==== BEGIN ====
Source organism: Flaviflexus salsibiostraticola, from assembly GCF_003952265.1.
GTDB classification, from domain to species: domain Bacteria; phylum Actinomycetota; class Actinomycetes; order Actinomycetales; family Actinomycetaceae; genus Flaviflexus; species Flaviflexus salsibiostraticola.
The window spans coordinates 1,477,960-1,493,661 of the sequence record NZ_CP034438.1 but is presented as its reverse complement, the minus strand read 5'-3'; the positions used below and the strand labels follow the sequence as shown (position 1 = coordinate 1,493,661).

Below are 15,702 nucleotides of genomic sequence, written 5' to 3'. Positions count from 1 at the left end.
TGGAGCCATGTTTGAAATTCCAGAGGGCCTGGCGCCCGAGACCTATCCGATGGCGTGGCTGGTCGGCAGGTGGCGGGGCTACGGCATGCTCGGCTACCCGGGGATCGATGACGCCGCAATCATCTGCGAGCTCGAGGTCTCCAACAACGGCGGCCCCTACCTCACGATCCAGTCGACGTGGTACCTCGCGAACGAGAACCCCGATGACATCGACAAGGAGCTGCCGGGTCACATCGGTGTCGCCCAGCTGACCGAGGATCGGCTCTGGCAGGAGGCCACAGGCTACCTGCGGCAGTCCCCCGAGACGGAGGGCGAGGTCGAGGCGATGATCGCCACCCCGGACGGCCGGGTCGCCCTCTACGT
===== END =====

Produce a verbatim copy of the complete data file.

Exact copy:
Source organism: Flaviflexus salsibiostraticola, from assembly GCF_003952265.1.
GTDB classification, from domain to species: domain Bacteria; phylum Actinomycetota; class Actinomycetes; order Actinomycetales; family Actinomycetaceae; genus Flaviflexus; species Flaviflexus salsibiostraticola.
The window spans coordinates 1,477,960-1,493,661 of the sequence record NZ_CP034438.1 but is presented as its reverse complement, the minus strand read 5'-3'; the positions used below and the strand labels follow the sequence as shown (position 1 = coordinate 1,493,661).

Below are 15,702 nucleotides of genomic sequence, written 5' to 3'. Positions count from 1 at the left end.
TGGAGCCATGTTTGAAATTCCAGAGGGCCTGGCGCCCGAGACCTATCCGATGGCGTGGCTGGTCGGCAGGTGGCGGGGCTACGGCATGCTCGGCTACCCGGGGATCGATGACGCCGCAATCATCTGCGAGCTCGAGGTCTCCAACAACGGCGGCCCCTACCTCACGATCCAGTCGACGTGGTACCTCGCGAACGAGAACCCCGATGACATCGACAAGGAGCTGCCGGGTCACATCGGTGTCGCCCAGCTGACCGAGGATCGGCTCTGGCAGGAGGCCACAGGCTACCTGCGGCAGTCCCCCGAGACGGAGGGCGAGGTCGAGGCGATGATCGCCACCCCGGACGGCCGGGTCGCCCTCTACGT